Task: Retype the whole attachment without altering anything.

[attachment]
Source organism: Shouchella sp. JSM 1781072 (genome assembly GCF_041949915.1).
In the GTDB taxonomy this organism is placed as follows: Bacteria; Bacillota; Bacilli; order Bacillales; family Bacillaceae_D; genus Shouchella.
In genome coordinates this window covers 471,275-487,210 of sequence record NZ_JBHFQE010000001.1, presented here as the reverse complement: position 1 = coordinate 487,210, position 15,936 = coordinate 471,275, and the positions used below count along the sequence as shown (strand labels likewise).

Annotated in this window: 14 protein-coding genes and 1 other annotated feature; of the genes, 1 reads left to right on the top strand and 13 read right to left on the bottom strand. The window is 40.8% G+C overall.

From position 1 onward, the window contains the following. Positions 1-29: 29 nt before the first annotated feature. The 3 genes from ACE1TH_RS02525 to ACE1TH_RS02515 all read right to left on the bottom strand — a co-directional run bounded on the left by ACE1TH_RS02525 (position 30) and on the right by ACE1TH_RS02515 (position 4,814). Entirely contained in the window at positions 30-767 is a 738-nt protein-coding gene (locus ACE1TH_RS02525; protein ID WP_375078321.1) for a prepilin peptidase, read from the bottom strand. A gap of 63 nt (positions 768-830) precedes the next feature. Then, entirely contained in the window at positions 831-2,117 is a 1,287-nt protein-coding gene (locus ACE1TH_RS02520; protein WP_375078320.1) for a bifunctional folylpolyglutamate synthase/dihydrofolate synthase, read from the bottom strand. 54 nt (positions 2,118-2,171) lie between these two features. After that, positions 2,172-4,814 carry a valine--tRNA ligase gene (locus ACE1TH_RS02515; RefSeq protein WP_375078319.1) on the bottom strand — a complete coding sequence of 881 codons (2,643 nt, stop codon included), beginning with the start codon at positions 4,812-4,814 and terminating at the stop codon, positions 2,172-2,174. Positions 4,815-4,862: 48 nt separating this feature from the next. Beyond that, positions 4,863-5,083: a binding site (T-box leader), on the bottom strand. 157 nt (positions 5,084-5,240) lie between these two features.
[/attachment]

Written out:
Source organism: Shouchella sp. JSM 1781072 (genome assembly GCF_041949915.1).
In the GTDB taxonomy this organism is placed as follows: Bacteria; Bacillota; Bacilli; order Bacillales; family Bacillaceae_D; genus Shouchella.
In genome coordinates this window covers 471,275-487,210 of sequence record NZ_JBHFQE010000001.1, presented here as the reverse complement: position 1 = coordinate 487,210, position 15,936 = coordinate 471,275, and the positions used below count along the sequence as shown (strand labels likewise).

Annotated in this window: 14 protein-coding genes and 1 other annotated feature; of the genes, 1 reads left to right on the top strand and 13 read right to left on the bottom strand. The window is 40.8% G+C overall.

From position 1 onward, the window contains the following. Positions 1-29: 29 nt before the first annotated feature. The 3 genes from ACE1TH_RS02525 to ACE1TH_RS02515 all read right to left on the bottom strand — a co-directional run bounded on the left by ACE1TH_RS02525 (position 30) and on the right by ACE1TH_RS02515 (position 4,814). Entirely contained in the window at positions 30-767 is a 738-nt protein-coding gene (locus ACE1TH_RS02525; protein ID WP_375078321.1) for a prepilin peptidase, read from the bottom strand. A gap of 63 nt (positions 768-830) precedes the next feature. Then, entirely contained in the window at positions 831-2,117 is a 1,287-nt protein-coding gene (locus ACE1TH_RS02520; protein WP_375078320.1) for a bifunctional folylpolyglutamate synthase/dihydrofolate synthase, read from the bottom strand. 54 nt (positions 2,118-2,171) lie between these two features. After that, positions 2,172-4,814 carry a valine--tRNA ligase gene (locus ACE1TH_RS02515; RefSeq protein WP_375078319.1) on the bottom strand — a complete coding sequence of 881 codons (2,643 nt, stop codon included), beginning with the start codon at positions 4,812-4,814 and terminating at the stop codon, positions 2,172-2,174. Positions 4,815-4,862: 48 nt separating this feature from the next. Beyond that, positions 4,863-5,083: a binding site (T-box leader), on the bottom strand. 157 nt (positions 5,084-5,240) lie between these two features.